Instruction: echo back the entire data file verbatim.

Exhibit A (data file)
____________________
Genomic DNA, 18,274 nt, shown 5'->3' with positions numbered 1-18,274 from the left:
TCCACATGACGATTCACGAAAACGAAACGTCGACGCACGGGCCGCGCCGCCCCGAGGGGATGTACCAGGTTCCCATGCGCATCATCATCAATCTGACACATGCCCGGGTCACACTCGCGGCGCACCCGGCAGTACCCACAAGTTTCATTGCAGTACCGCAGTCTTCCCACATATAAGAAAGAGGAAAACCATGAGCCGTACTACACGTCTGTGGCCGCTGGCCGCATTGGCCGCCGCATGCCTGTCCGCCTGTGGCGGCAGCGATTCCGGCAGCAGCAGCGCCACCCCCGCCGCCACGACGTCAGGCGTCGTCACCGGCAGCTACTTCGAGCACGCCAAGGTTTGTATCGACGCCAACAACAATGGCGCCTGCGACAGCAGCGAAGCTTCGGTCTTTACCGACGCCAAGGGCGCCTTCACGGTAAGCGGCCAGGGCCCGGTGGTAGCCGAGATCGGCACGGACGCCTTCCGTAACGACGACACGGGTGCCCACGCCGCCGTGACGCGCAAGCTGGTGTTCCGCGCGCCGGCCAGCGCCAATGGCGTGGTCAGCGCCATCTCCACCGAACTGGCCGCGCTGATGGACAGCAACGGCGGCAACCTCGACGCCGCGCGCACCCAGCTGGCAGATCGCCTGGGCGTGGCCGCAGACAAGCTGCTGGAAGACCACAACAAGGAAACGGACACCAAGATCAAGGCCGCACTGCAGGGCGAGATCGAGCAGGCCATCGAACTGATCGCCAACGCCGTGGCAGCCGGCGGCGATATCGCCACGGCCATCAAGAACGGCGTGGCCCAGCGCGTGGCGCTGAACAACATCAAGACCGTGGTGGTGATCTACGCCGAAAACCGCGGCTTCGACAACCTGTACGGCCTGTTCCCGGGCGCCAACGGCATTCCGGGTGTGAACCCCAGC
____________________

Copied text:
Genomic DNA, 18,274 nt, shown 5'->3' with positions numbered 1-18,274 from the left:
TCCACATGACGATTCACGAAAACGAAACGTCGACGCACGGGCCGCGCCGCCCCGAGGGGATGTACCAGGTTCCCATGCGCATCATCATCAATCTGACACATGCCCGGGTCACACTCGCGGCGCACCCGGCAGTACCCACAAGTTTCATTGCAGTACCGCAGTCTTCCCACATATAAGAAAGAGGAAAACCATGAGCCGTACTACACGTCTGTGGCCGCTGGCCGCATTGGCCGCCGCATGCCTGTCCGCCTGTGGCGGCAGCGATTCCGGCAGCAGCAGCGCCACCCCCGCCGCCACGACGTCAGGCGTCGTCACCGGCAGCTACTTCGAGCACGCCAAGGTTTGTATCGACGCCAACAACAATGGCGCCTGCGACAGCAGCGAAGCTTCGGTCTTTACCGACGCCAAGGGCGCCTTCACGGTAAGCGGCCAGGGCCCGGTGGTAGCCGAGATCGGCACGGACGCCTTCCGTAACGACGACACGGGTGCCCACGCCGCCGTGACGCGCAAGCTGGTGTTCCGCGCGCCGGCCAGCGCCAATGGCGTGGTCAGCGCCATCTCCACCGAACTGGCCGCGCTGATGGACAGCAACGGCGGCAACCTCGACGCCGCGCGCACCCAGCTGGCAGATCGCCTGGGCGTGGCCGCAGACAAGCTGCTGGAAGACCACAACAAGGAAACGGACACCAAGATCAAGGCCGCACTGCAGGGCGAGATCGAGCAGGCCATCGAACTGATCGCCAACGCCGTGGCAGCCGGCGGCGATATCGCCACGGCCATCAAGAACGGCGTGGCCCAGCGCGTGGCGCTGAACAACATCAAGACCGTGGTGGTGATCTACGCCGAAAACCGCGGCTTCGACAACCTGTACGGCCTGTTCCCGGGCGCCAACGGCATTCCGGGTGTGAACCCCAGC